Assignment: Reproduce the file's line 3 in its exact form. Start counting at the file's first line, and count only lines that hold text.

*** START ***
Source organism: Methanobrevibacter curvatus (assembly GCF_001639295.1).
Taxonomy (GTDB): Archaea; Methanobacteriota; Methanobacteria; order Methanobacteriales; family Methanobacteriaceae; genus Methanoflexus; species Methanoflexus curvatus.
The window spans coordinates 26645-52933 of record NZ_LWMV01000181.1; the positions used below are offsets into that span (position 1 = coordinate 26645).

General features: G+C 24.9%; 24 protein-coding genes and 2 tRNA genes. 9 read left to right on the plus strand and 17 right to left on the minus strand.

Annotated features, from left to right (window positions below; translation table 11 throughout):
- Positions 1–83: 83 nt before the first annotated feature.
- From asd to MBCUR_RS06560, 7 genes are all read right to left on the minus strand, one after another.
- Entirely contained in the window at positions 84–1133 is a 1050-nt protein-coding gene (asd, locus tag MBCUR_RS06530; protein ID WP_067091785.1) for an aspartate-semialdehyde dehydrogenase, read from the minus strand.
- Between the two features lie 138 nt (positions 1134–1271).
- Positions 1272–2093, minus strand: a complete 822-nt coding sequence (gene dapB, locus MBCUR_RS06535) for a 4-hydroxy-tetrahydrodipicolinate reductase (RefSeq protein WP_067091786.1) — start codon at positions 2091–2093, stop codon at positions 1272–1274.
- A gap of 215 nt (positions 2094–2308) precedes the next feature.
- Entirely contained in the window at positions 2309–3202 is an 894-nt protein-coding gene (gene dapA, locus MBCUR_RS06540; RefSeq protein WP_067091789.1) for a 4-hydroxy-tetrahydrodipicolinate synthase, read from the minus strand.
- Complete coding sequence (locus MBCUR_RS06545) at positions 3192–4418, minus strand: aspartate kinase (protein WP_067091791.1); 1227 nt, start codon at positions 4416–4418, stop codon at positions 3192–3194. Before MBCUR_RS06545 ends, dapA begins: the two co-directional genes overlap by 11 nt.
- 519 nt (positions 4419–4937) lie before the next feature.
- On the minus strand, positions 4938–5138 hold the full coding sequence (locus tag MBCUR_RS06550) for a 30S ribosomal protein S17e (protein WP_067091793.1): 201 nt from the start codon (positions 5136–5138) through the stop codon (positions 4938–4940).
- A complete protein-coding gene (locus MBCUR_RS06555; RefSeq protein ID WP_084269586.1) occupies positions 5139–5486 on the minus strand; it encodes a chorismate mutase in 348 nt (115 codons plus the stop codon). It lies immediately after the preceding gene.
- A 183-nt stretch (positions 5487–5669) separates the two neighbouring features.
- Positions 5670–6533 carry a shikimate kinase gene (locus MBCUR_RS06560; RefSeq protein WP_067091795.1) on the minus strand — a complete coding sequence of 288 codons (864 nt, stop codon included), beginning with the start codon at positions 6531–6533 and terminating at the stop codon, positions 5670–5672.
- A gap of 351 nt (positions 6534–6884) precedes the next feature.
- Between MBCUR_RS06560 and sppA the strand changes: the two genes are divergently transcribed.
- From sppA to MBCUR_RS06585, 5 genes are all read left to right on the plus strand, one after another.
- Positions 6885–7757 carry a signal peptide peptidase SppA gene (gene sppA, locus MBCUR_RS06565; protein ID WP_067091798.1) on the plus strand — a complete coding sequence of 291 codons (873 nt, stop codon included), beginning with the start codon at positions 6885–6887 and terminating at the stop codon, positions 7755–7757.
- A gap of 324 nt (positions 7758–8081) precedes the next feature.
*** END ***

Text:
The window spans coordinates 26645-52933 of record NZ_LWMV01000181.1; the positions used below are offsets into that span (position 1 = coordinate 26645).